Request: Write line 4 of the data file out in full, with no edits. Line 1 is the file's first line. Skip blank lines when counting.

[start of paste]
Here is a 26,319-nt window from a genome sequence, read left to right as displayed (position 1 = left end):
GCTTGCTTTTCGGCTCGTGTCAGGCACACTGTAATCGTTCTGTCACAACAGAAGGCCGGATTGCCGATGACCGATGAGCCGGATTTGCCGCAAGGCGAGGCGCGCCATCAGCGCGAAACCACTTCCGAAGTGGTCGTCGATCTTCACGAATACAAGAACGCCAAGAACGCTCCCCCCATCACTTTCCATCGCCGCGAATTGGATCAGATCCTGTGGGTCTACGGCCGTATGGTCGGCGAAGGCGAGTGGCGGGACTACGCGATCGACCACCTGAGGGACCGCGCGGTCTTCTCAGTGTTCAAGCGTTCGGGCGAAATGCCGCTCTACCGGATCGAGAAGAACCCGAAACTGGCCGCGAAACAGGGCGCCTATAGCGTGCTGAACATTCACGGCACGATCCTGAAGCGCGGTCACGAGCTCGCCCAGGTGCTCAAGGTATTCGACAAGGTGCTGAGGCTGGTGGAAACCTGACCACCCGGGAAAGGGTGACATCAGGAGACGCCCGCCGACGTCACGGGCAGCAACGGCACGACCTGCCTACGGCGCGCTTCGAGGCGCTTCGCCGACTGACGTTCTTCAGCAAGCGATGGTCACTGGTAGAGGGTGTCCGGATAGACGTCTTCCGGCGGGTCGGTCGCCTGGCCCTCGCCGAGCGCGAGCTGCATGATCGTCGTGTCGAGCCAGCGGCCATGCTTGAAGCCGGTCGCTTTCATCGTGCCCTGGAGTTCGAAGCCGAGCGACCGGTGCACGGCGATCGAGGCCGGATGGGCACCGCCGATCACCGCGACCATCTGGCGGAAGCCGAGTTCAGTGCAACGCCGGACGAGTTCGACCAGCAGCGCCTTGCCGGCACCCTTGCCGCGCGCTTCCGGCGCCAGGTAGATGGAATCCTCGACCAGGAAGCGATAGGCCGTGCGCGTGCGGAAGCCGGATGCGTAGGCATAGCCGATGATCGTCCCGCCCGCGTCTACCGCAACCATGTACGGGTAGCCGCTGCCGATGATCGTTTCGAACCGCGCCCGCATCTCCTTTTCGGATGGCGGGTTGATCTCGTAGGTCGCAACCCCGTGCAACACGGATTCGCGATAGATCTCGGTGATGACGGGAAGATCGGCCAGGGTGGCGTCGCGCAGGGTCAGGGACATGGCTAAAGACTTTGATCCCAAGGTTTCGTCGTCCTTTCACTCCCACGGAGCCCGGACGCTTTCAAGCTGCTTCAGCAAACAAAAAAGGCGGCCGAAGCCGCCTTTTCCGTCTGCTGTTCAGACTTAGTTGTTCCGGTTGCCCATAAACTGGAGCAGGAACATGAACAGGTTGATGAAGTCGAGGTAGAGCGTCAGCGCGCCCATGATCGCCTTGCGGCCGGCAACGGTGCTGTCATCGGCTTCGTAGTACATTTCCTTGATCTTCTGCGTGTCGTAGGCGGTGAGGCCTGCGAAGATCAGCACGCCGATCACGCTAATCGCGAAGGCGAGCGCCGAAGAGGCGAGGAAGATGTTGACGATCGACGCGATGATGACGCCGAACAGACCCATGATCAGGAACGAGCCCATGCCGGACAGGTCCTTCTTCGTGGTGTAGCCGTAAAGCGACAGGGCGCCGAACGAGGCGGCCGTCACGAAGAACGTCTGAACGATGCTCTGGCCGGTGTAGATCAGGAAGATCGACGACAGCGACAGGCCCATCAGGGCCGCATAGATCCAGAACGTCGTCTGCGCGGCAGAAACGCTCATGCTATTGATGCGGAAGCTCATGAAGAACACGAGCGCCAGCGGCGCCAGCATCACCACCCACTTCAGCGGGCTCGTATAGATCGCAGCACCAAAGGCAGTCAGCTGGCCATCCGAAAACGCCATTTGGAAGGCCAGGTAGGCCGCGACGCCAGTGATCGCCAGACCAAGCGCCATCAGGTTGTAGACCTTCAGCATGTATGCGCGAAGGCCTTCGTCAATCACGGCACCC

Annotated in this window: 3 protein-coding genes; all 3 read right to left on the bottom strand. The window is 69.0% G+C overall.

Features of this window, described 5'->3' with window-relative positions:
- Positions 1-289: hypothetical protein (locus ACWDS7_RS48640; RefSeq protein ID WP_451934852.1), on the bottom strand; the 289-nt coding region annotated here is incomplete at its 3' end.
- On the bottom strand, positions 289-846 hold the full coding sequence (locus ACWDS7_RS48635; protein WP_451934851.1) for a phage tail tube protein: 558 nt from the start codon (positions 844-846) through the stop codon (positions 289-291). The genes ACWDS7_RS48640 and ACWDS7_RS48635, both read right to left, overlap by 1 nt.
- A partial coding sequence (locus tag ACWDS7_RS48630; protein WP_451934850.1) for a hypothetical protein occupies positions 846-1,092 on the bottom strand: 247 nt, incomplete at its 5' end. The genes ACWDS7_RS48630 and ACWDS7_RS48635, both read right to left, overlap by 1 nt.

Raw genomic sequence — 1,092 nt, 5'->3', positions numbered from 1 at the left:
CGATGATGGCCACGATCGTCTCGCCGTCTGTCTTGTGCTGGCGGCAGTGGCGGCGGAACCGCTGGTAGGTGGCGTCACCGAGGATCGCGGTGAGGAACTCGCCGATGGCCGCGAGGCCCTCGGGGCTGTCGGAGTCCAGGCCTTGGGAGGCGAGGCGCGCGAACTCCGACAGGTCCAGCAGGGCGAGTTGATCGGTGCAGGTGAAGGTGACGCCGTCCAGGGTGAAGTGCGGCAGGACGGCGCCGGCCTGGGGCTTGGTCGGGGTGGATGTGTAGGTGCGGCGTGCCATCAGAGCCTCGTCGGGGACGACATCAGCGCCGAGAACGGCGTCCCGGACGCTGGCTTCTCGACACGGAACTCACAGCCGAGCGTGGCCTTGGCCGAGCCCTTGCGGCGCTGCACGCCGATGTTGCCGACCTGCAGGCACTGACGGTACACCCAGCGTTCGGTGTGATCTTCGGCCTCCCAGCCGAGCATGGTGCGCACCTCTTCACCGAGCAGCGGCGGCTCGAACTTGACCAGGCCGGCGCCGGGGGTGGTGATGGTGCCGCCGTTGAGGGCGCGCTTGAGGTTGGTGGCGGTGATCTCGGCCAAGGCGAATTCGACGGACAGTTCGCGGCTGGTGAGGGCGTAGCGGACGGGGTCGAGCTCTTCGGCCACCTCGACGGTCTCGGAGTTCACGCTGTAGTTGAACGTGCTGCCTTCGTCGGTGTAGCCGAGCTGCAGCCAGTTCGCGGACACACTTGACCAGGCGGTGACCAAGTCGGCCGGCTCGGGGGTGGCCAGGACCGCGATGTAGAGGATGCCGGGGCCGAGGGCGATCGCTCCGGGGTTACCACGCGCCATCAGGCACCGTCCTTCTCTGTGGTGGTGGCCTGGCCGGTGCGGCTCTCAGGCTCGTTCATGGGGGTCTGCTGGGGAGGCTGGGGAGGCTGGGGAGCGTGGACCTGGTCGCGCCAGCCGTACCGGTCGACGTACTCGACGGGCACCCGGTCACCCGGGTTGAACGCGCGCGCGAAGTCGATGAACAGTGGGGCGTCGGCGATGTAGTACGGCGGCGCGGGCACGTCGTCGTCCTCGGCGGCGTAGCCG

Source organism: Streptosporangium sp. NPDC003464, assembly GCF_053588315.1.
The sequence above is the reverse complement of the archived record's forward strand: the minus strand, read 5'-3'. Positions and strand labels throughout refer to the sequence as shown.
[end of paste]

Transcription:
Features of this window, described 5'->3' with window-relative positions: